NOTHING FOCUSES American attention on a distant land faster than the death of an American there. Terrorists, knowing this, are in a position to send an instant message. But what is the message sent by the simultaneous killing of two American servicemen and aFilipino-born U.S. Air Force retiree outside Clark Air Base in the Philippines? Have Communist insurgents finally decided to take on American targets, figuring that the risk of drawing in the United States pales against the opportunity to exploit popular resentment of the American bases? Or -- this is the sort of speculation the miasma in Manila invites -- has the right staged a provocation to dramatize President Corazon Aquino's weakness for an American audience? This hardly exhausts the possible explanations.

Whatever its origin, the event deepens the crisis of Mrs. Aquino's 20-month rule. She first sought reconciliation on the left, choosing co-option and compromise over repression and unending counterinsurgency. But the New People's Army appears to be getting bolder, and the land reform announced to broaden the government's base has stiffened the right, including the landed rich, a segment of society from which Mrs. Aquino comes. She used the military to put muscle behind her successful "people power" challenge to dictator Ferdinand Marcos. But at least five coup attempts have since been launched, and the leader of the last, Col. Gregorio Honasan, flaunts his fugitive status. Her own vice president, Salvador Laurel, almost openly invites the military to put him in power.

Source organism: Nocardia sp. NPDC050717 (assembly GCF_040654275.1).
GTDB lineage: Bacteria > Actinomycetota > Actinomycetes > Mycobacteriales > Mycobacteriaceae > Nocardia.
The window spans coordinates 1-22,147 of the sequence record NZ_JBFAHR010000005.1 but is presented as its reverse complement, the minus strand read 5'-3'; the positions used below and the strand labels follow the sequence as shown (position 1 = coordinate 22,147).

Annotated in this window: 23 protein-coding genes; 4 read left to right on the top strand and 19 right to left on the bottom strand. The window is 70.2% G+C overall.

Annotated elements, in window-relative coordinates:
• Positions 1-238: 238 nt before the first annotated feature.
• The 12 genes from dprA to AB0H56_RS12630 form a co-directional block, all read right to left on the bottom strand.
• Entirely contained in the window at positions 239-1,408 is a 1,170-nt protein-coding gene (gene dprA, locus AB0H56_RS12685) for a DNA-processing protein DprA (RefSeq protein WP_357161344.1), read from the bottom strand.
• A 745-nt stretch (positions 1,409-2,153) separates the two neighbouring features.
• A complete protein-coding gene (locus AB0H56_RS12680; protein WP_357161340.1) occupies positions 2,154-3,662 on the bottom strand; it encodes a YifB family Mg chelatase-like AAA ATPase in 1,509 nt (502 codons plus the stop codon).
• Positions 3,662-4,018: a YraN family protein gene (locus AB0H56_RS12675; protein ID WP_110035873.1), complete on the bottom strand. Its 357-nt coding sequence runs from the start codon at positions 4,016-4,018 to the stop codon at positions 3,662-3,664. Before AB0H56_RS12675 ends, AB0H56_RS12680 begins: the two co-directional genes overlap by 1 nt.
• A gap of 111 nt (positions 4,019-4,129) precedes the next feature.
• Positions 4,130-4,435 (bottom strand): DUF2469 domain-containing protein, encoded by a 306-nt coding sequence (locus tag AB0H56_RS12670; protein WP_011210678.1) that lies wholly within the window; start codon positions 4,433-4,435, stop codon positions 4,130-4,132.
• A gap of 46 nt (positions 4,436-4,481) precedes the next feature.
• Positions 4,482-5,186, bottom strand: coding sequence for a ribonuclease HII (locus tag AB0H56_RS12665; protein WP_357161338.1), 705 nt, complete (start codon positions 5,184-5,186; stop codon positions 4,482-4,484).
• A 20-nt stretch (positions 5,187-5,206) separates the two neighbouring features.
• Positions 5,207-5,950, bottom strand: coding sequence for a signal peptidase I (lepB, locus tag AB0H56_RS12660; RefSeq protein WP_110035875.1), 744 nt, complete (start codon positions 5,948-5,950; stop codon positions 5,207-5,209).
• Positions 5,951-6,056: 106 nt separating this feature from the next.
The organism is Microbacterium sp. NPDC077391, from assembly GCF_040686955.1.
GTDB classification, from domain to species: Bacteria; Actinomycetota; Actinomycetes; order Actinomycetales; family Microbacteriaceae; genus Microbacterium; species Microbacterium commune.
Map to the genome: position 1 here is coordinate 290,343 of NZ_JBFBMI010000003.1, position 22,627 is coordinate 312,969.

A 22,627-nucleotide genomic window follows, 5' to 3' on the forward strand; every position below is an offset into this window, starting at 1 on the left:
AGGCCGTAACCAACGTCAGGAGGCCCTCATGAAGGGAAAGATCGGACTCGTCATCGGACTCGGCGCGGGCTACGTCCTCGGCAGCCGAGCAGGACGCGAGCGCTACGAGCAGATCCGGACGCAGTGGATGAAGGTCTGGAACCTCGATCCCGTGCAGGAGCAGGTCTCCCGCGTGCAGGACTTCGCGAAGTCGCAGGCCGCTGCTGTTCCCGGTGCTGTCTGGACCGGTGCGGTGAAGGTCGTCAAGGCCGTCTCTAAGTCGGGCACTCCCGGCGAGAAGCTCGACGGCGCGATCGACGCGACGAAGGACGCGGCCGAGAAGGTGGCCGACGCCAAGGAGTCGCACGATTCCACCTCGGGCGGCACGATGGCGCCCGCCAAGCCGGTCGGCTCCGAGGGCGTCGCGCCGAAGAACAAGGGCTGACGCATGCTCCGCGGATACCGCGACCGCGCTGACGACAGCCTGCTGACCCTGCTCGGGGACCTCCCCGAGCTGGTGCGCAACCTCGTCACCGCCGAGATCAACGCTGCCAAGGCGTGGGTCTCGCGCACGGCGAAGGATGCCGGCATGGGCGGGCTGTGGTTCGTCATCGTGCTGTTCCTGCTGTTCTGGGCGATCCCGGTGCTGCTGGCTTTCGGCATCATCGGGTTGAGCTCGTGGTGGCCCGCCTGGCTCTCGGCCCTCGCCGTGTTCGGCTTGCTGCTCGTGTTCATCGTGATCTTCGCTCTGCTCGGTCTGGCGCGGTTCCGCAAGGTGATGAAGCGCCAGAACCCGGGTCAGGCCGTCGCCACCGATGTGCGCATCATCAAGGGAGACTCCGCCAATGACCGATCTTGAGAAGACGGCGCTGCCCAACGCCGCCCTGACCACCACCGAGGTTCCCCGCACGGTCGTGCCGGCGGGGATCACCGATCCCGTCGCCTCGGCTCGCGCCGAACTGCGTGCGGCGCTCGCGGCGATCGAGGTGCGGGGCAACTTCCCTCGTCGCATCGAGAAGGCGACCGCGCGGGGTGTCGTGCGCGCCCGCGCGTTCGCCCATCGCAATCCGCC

Mrs. Aquino acknowledges that people ask "can she hack it? Is she weak?" She means to be strong, something the Philippine political culture demands even as it also demands that she stay true to her democratic promise. Certainly she is beyond asking or receiving any relief on grounds that circumstances are cruel. Nor is it feasible for her to ask directly for too much American help. The aid, or the paltry part of it that is delivered, is welcome, but the reminder of the immense American presence is not.

Washington nonetheless has a responsibility that extends beyond material support. It must stick with the elected president, against buccaneer colonels and against ambitious civilians like Salvador Laurel, the rebel-in-place who seems to hope his rank ensures him continued American backing if he were put into the presidential palace by a "constitutional coup."